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IMA stand on NMC Bill can seriously hit functioning of hospitals across country

Arun Srinivasan, New Delhi
Tuesday, January 2, 2018, 14:00 Hrs  [IST]

A nationwide furore over the National Medical Commission (NMC) Bill 2017 has intensified with the Indian Medical Association’s decision to go ahead with its 12-hour protest today.

The Bill that seeks to replace the Medical Council of India (MCI) with a new regulatory body has rattled the country's medical fraternity. Tabled in Parliament by Federal Health Minister JP Nadda last week, it gives practitioners of Ayurveda, Yoga, Naturopathy, Unani, Siddha and Homoeopathy green light to practise modern medicine and prescribe allopathic drugs after attending a ‘bridge’ course.

A top team from the Indian Medical Association met Nadda in New Delhi yesterday and raised their concerns. Talking to Chronicle Pharmabiz after the meeting, IMA Secretary General Dr RN Tandon said the Bill would cripple the functioning of medical professionals by making them completely answerable to the bureaucracy and non-medical administrators. “The Bill in its present form is unacceptable. It is anti-poor, non-representative, undemocratic and anti-federal in character. It will hamper the government’s stated goal of universal and affordable healthcare,” he added.

The association, the country’s professional body of doctors, is at the forefront of the protest against the draft bill arguing that it will seriously impede the democratic functioning of the profession.

The association says the bill is aimed at bringing in doctors involved in alternative medical practices into modern medicine sector through the backdoor and it will only help promote quackery. In Kerala, medical students have started an indefinite hunger strike against the Bill.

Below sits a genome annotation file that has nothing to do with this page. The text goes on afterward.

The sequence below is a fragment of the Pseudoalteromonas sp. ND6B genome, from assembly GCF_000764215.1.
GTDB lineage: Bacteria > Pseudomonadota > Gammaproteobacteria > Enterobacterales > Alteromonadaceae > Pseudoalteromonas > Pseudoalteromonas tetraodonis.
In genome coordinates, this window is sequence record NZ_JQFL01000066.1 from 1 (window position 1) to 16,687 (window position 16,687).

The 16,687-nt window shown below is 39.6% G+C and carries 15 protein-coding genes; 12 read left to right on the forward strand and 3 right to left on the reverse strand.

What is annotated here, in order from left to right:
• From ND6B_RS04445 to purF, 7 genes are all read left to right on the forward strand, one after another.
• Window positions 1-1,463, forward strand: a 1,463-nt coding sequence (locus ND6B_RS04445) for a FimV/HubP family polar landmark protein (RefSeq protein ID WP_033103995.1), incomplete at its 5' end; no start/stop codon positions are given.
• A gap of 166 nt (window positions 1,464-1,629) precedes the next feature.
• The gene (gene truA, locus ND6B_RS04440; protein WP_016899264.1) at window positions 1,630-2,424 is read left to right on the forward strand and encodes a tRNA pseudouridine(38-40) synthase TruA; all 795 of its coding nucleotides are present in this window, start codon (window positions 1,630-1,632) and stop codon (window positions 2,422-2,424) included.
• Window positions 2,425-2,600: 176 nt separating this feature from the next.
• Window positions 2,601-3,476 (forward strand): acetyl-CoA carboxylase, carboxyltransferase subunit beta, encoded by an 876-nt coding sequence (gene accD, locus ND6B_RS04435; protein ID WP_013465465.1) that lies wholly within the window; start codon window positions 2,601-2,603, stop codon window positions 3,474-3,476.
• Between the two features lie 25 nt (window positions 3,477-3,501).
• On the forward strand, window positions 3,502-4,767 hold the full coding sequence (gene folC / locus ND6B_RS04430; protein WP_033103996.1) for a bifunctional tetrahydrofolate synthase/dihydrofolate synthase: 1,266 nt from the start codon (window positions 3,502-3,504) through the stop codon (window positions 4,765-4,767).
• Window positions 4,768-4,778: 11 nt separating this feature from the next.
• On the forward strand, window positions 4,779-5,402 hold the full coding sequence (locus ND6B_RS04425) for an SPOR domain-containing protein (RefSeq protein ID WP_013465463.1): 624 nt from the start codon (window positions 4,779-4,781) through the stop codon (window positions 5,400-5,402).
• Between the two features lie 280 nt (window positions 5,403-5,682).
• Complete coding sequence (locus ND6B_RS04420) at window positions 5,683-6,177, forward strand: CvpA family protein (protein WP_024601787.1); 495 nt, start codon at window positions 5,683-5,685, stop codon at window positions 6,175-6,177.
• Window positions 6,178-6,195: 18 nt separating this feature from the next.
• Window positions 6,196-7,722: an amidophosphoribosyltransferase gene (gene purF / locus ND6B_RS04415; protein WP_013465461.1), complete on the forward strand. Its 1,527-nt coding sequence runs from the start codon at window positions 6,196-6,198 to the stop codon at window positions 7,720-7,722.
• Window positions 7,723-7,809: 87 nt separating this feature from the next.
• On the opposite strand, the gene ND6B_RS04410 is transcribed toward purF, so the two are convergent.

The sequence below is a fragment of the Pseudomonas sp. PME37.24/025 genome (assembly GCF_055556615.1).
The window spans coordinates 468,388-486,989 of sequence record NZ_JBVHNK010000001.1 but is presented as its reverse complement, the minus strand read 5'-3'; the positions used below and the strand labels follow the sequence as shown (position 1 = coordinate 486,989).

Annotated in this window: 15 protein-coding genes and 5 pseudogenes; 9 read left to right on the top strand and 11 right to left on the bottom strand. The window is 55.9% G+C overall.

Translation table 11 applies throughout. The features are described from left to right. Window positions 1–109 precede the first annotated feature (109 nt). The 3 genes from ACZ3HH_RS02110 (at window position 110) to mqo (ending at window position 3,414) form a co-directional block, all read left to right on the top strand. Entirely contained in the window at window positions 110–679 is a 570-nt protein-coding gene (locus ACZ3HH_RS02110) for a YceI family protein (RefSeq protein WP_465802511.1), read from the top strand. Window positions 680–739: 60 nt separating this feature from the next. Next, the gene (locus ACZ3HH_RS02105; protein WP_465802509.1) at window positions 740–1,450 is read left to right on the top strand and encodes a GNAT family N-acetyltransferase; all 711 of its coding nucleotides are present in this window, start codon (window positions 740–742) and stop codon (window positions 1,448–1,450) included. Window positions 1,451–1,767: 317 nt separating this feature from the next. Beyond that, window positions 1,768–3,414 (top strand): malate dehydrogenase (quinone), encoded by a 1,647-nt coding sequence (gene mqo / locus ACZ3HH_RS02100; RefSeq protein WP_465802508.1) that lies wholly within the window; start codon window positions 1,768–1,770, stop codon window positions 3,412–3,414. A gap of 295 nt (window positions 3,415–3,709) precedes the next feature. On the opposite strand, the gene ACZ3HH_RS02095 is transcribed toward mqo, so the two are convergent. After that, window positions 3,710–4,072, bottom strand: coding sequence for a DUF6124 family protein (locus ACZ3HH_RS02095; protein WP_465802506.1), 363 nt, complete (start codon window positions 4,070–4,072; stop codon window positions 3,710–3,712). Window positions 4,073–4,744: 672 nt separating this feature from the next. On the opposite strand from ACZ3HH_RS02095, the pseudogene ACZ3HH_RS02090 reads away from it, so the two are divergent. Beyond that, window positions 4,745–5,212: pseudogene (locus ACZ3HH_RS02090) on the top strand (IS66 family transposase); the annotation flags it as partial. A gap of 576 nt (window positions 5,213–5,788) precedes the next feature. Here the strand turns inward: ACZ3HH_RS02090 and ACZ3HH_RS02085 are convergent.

“We stand by the students’ stir. Today’s protest is aimed at sending a stern message. If the government refuses to budge, we will intensify the protest to protect the interests of the common man,” Dr Tandon added.

The former president of IMA Dr KK Aggarwal had urged the government to redraft the Bill and rectify some of its provisions to protect the interest of the medical practitioners."The Bill takes away the voting right of every doctor in India to elect their medical council," he opined.

The Bill, which was approved by the Union Cabinet on December 18, aims at setting up a transparent regulatory mechanism for healthcare. Its first draft was brought about by the NITI Aayog and drew from the 92nd Parliamentary Standing Committee on Health.

Some other provisions of the Bill also ruffled a few feathers. For instance, colleges will be allowed to start post-graduate courses and increase intake of students all on their own – without seeking permission from the NMC.

There will also be a Medical Advisory Council (MAC) to aid the NMC. It will serve as a platform for states to put their views forward to the commission. The Council is expected to have members nominated from states and union territories and include the members of the NMC as ex-officio members. Doctors will have to pass an exit examination on graduating from their MBBS courses to get a licence to practise. The same exam will be used as the National Eligibility cum Entrance Test (Neet) for post-graduate courses. The NMC will consist of four autonomous boards to look at different aspects of medical education and registration.

 

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